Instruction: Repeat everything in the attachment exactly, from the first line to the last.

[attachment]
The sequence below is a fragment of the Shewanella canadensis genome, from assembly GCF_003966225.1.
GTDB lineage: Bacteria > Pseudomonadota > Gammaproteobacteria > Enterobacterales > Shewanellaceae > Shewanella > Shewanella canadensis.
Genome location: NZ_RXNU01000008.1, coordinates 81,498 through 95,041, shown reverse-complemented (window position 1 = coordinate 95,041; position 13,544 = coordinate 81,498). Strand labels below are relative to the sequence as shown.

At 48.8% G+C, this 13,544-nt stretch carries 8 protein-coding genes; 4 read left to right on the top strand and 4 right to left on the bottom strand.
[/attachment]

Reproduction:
The sequence below is a fragment of the Shewanella canadensis genome, from assembly GCF_003966225.1.
GTDB lineage: Bacteria > Pseudomonadota > Gammaproteobacteria > Enterobacterales > Shewanellaceae > Shewanella > Shewanella canadensis.
Genome location: NZ_RXNU01000008.1, coordinates 81,498 through 95,041, shown reverse-complemented (window position 1 = coordinate 95,041; position 13,544 = coordinate 81,498). Strand labels below are relative to the sequence as shown.

At 48.8% G+C, this 13,544-nt stretch carries 8 protein-coding genes; 4 read left to right on the top strand and 4 right to left on the bottom strand.